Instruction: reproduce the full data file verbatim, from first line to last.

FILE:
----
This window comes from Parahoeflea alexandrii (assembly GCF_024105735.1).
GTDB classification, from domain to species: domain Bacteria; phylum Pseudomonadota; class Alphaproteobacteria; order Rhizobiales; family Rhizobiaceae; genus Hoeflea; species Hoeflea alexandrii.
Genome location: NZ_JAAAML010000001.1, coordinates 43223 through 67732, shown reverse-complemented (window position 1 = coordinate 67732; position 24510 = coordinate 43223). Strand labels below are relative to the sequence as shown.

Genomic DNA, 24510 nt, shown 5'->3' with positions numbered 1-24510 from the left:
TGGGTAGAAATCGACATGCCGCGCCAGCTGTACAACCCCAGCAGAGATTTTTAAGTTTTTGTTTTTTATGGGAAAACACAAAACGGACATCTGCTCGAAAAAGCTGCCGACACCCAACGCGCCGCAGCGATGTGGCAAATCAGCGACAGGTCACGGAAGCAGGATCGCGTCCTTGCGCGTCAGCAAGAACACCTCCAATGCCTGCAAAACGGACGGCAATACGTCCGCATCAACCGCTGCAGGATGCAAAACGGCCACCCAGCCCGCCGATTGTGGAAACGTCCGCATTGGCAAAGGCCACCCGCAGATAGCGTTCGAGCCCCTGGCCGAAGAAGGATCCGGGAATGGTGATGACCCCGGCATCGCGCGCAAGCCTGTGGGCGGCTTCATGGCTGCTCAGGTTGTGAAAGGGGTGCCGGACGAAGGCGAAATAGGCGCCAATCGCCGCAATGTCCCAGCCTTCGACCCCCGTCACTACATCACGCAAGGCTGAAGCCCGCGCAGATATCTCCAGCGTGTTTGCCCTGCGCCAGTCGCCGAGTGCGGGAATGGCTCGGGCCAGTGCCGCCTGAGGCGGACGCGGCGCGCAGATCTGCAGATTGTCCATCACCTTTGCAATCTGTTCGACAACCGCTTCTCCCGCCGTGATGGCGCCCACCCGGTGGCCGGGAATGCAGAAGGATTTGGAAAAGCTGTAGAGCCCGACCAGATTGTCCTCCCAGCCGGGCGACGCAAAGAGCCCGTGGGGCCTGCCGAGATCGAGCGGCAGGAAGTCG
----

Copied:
This window comes from Parahoeflea alexandrii (assembly GCF_024105735.1).
GTDB classification, from domain to species: domain Bacteria; phylum Pseudomonadota; class Alphaproteobacteria; order Rhizobiales; family Rhizobiaceae; genus Hoeflea; species Hoeflea alexandrii.
Genome location: NZ_JAAAML010000001.1, coordinates 43223 through 67732, shown reverse-complemented (window position 1 = coordinate 67732; position 24510 = coordinate 43223). Strand labels below are relative to the sequence as shown.

Genomic DNA, 24510 nt, shown 5'->3' with positions numbered 1-24510 from the left:
TGGGTAGAAATCGACATGCCGCGCCAGCTGTACAACCCCAGCAGAGATTTTTAAGTTTTTGTTTTTTATGGGAAAACACAAAACGGACATCTGCTCGAAAAAGCTGCCGACACCCAACGCGCCGCAGCGATGTGGCAAATCAGCGACAGGTCACGGAAGCAGGATCGCGTCCTTGCGCGTCAGCAAGAACACCTCCAATGCCTGCAAAACGGACGGCAATACGTCCGCATCAACCGCTGCAGGATGCAAAACGGCCACCCAGCCCGCCGATTGTGGAAACGTCCGCATTGGCAAAGGCCACCCGCAGATAGCGTTCGAGCCCCTGGCCGAAGAAGGATCCGGGAATGGTGATGACCCCGGCATCGCGCGCAAGCCTGTGGGCGGCTTCATGGCTGCTCAGGTTGTGAAAGGGGTGCCGGACGAAGGCGAAATAGGCGCCAATCGCCGCAATGTCCCAGCCTTCGACCCCCGTCACTACATCACGCAAGGCTGAAGCCCGCGCAGATATCTCCAGCGTGTTTGCCCTGCGCCAGTCGCCGAGTGCGGGAATGGCTCGGGCCAGTGCCGCCTGAGGCGGACGCGGCGCGCAGATCTGCAGATTGTCCATCACCTTTGCAATCTGTTCGACAACCGCTTCTCCCGCCGTGATGGCGCCCACCCGGTGGCCGGGAATGCAGAAGGATTTGGAAAAGCTGTAGAGCCCGACCAGATTGTCCTCCCAGCCGGGCGACGCAAAGAGCCCGTGGGGCCTGCCGAGATCGAGCGGCAGGAAGTCG